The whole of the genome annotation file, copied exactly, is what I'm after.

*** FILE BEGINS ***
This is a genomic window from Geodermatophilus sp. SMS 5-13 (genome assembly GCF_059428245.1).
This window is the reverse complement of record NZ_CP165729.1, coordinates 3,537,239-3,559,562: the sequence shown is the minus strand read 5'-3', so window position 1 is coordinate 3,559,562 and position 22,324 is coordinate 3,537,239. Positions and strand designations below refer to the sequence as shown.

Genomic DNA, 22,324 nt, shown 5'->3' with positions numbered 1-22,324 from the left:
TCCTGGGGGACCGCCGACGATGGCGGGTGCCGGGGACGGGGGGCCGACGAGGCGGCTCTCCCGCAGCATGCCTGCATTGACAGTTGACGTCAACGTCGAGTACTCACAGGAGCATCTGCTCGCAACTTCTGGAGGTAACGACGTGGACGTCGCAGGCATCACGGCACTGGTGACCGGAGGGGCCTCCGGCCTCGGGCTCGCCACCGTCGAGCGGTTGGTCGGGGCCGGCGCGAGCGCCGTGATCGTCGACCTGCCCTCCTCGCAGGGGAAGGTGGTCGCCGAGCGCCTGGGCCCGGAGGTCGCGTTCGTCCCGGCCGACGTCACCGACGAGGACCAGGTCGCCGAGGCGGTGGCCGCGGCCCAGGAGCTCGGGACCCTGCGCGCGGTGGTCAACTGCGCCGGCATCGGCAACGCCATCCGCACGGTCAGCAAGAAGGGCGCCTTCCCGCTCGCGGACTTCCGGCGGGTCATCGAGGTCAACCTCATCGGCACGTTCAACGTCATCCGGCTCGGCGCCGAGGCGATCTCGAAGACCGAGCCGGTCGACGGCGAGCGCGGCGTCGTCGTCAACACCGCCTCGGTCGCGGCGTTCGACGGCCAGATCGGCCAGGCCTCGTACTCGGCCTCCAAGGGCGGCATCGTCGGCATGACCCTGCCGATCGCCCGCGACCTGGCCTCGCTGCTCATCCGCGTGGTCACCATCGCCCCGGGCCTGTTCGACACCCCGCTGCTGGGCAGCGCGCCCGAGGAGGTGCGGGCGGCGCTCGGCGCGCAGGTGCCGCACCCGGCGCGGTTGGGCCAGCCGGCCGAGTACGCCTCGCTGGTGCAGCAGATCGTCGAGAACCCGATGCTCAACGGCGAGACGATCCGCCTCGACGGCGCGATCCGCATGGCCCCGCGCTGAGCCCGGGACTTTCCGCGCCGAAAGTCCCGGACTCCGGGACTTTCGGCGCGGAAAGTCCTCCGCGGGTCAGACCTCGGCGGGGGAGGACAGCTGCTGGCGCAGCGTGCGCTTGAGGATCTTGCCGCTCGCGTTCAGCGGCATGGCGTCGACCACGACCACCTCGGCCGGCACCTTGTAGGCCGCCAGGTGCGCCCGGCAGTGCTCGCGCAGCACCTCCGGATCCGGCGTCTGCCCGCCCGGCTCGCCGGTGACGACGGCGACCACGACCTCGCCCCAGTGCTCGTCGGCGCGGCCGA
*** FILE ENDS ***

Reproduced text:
This is a genomic window from Geodermatophilus sp. SMS 5-13 (genome assembly GCF_059428245.1).
This window is the reverse complement of record NZ_CP165729.1, coordinates 3,537,239-3,559,562: the sequence shown is the minus strand read 5'-3', so window position 1 is coordinate 3,559,562 and position 22,324 is coordinate 3,537,239. Positions and strand designations below refer to the sequence as shown.

Genomic DNA, 22,324 nt, shown 5'->3' with positions numbered 1-22,324 from the left:
TCCTGGGGGACCGCCGACGATGGCGGGTGCCGGGGACGGGGGGCCGACGAGGCGGCTCTCCCGCAGCATGCCTGCATTGACAGTTGACGTCAACGTCGAGTACTCACAGGAGCATCTGCTCGCAACTTCTGGAGGTAACGACGTGGACGTCGCAGGCATCACGGCACTGGTGACCGGAGGGGCCTCCGGCCTCGGGCTCGCCACCGTCGAGCGGTTGGTCGGGGCCGGCGCGAGCGCCGTGATCGTCGACCTGCCCTCCTCGCAGGGGAAGGTGGTCGCCGAGCGCCTGGGCCCGGAGGTCGCGTTCGTCCCGGCCGACGTCACCGACGAGGACCAGGTCGCCGAGGCGGTGGCCGCGGCCCAGGAGCTCGGGACCCTGCGCGCGGTGGTCAACTGCGCCGGCATCGGCAACGCCATCCGCACGGTCAGCAAGAAGGGCGCCTTCCCGCTCGCGGACTTCCGGCGGGTCATCGAGGTCAACCTCATCGGCACGTTCAACGTCATCCGGCTCGGCGCCGAGGCGATCTCGAAGACCGAGCCGGTCGACGGCGAGCGCGGCGTCGTCGTCAACACCGCCTCGGTCGCGGCGTTCGACGGCCAGATCGGCCAGGCCTCGTACTCGGCCTCCAAGGGCGGCATCGTCGGCATGACCCTGCCGATCGCCCGCGACCTGGCCTCGCTGCTCATCCGCGTGGTCACCATCGCCCCGGGCCTGTTCGACACCCCGCTGCTGGGCAGCGCGCCCGAGGAGGTGCGGGCGGCGCTCGGCGCGCAGGTGCCGCACCCGGCGCGGTTGGGCCAGCCGGCCGAGTACGCCTCGCTGGTGCAGCAGATCGTCGAGAACCCGATGCTCAACGGCGAGACGATCCGCCTCGACGGCGCGATCCGCATGGCCCCGCGCTGAGCCCGGGACTTTCCGCGCCGAAAGTCCCGGACTCCGGGACTTTCGGCGCGGAAAGTCCTCCGCGGGTCAGACCTCGGCGGGGGAGGACAGCTGCTGGCGCAGCGTGCGCTTGAGGATCTTGCCGCTCGCGTTCAGCGGCATGGCGTCGACCACGACCACCTCGGCCGGCACCTTGTAGGCCGCCAGGTGCGCCCGGCAGTGCTCGCGCAGCACCTCCGGATCCGGCGTCTGCCCGCCCGGCTCGCCGGTGACGACGGCGACCACGACCTCGCCCCAGTGCTCGTCGGCGCGGCCGA